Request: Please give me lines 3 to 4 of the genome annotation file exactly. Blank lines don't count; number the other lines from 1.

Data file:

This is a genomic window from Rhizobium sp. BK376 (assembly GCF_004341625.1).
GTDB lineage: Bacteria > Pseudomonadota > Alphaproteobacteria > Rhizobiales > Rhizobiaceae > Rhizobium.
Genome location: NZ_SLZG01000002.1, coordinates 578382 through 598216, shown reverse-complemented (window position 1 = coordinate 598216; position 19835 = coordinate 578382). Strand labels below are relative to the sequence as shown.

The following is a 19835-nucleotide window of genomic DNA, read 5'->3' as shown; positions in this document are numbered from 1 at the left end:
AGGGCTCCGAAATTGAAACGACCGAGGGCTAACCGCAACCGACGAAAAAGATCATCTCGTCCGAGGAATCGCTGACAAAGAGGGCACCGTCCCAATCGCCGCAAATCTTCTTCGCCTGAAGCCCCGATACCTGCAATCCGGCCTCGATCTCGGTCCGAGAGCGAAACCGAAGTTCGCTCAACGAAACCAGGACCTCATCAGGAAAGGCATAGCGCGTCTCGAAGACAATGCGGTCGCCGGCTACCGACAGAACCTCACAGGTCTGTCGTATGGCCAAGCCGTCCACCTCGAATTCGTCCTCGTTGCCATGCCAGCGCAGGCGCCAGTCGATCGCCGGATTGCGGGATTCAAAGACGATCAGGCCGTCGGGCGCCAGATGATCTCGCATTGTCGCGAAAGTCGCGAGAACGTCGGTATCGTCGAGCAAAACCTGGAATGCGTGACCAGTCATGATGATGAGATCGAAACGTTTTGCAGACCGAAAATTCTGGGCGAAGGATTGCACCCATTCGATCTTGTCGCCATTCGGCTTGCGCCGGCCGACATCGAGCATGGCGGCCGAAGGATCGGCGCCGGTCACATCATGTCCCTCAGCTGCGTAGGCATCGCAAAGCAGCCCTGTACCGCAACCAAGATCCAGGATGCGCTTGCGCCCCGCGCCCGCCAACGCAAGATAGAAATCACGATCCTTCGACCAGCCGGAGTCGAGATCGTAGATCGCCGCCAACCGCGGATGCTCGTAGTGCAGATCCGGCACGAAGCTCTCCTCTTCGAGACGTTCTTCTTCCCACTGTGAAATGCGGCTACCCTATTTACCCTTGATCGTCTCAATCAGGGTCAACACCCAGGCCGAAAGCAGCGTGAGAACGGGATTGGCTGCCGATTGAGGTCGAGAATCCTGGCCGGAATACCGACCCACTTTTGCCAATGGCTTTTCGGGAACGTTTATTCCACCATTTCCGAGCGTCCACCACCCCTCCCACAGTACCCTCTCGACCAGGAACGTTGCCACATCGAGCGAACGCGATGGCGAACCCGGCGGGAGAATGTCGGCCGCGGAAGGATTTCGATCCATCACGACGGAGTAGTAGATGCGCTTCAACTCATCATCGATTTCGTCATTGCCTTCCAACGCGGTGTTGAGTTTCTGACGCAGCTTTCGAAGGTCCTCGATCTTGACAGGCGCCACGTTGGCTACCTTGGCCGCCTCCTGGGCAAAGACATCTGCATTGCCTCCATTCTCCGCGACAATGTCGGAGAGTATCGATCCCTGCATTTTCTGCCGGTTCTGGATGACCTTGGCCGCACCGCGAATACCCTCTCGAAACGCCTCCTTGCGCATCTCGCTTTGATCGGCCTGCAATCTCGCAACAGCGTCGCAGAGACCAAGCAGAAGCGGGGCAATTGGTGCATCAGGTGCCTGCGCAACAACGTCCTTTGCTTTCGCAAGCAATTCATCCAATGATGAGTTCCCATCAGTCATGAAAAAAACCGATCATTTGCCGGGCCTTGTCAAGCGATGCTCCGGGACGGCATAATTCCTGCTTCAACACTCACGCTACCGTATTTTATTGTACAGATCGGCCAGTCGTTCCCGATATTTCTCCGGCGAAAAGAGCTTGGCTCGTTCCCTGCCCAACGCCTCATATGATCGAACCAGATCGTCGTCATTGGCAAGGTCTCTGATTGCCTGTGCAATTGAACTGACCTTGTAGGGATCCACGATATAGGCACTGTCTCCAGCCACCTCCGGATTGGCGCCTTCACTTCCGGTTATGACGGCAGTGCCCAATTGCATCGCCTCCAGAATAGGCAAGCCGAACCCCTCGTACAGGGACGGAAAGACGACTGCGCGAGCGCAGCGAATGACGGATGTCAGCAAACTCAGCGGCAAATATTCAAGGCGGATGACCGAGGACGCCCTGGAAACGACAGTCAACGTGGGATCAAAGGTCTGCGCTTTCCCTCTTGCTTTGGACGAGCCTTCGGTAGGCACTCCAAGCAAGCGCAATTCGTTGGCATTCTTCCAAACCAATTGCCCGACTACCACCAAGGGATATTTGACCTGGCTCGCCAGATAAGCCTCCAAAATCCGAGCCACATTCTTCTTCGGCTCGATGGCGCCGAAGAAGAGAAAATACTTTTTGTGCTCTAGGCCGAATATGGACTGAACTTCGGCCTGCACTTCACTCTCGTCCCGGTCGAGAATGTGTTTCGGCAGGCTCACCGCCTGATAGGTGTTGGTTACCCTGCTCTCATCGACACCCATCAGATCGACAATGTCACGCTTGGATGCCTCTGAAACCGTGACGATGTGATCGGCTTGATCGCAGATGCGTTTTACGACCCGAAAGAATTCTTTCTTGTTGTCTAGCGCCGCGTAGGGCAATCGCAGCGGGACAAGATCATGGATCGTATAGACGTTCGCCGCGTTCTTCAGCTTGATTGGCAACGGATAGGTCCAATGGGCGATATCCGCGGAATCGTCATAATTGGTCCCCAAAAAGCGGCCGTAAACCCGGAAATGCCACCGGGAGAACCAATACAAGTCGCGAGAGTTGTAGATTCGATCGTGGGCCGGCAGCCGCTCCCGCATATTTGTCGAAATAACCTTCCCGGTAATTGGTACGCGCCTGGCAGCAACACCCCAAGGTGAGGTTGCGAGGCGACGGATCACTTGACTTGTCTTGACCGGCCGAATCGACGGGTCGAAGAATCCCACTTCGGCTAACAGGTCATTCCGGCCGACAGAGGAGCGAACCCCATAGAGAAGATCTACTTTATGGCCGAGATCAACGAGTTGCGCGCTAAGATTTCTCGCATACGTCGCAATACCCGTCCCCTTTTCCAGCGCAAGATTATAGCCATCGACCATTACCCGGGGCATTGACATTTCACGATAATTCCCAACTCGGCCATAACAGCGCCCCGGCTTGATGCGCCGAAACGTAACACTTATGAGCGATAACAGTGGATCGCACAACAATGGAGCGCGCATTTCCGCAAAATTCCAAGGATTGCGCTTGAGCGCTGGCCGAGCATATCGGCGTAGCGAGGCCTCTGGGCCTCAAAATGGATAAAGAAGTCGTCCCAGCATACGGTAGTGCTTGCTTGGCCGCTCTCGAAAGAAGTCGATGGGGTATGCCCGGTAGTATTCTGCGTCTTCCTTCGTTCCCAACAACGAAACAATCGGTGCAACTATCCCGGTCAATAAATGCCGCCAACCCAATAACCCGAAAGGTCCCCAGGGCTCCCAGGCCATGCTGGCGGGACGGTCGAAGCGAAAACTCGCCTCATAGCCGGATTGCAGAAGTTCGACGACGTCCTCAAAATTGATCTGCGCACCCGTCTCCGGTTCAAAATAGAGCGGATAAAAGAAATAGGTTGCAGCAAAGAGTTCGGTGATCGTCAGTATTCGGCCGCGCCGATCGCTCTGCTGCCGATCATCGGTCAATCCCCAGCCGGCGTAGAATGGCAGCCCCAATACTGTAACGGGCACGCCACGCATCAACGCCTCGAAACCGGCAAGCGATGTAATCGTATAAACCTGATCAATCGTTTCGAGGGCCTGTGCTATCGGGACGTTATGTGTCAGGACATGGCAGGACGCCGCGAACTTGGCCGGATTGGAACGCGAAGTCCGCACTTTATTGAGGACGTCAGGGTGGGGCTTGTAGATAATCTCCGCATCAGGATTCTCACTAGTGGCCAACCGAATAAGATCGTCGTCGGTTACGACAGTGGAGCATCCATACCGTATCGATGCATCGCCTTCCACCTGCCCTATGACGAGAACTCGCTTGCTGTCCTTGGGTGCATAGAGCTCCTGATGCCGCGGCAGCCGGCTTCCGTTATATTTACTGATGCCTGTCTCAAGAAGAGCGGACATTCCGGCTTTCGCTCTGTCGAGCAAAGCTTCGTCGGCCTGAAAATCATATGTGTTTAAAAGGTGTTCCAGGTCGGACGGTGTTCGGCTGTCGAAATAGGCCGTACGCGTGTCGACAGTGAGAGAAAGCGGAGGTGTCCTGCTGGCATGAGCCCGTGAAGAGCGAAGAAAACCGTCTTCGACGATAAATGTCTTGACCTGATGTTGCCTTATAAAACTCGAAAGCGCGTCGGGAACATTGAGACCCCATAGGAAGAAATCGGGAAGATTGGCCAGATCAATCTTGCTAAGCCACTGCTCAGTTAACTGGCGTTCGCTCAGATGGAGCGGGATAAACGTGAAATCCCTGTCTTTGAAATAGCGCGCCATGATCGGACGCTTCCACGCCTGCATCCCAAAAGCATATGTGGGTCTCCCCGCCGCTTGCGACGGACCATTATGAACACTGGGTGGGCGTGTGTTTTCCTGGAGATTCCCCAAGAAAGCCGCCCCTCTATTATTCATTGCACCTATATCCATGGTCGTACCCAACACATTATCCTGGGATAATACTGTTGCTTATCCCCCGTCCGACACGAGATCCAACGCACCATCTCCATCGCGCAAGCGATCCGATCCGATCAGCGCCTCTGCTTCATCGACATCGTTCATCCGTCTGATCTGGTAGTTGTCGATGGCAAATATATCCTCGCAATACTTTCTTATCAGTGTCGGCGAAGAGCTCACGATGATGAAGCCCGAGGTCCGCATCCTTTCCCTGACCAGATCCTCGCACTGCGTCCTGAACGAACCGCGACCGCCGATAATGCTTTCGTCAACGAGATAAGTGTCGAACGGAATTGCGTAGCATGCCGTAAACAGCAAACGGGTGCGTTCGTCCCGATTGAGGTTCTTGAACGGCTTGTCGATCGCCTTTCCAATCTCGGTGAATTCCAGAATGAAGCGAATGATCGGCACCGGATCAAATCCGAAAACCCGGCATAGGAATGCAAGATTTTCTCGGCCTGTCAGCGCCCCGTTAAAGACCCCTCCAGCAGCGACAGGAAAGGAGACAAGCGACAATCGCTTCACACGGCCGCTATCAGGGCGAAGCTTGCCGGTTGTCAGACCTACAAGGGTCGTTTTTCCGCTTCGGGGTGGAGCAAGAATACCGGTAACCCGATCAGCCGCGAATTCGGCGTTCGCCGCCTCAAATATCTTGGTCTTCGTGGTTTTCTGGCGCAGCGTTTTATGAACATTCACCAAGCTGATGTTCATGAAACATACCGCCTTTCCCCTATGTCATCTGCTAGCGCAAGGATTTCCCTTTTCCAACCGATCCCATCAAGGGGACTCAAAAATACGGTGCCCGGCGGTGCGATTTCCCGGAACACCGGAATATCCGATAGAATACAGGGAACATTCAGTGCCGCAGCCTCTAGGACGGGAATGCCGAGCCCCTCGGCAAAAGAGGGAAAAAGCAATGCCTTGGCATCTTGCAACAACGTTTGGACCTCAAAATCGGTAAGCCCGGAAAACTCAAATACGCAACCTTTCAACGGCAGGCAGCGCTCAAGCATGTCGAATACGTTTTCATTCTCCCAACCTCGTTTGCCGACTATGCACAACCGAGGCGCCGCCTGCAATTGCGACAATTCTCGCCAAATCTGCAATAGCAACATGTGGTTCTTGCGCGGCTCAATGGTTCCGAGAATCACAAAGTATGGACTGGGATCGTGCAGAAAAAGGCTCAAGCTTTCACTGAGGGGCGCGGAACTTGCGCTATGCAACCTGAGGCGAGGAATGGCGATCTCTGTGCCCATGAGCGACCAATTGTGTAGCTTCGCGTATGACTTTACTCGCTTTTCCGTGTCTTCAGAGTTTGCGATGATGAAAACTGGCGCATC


Genome location: NZ_SLZG01000002.1, coordinates 578382 through 598216, shown reverse-complemented (window position 1 = coordinate 598216; position 19835 = coordinate 578382). Strand labels below are relative to the sequence as shown.

The following is a 19835-nucleotide window of genomic DNA, read 5'->3' as shown; positions in this document are numbered from 1 at the left end: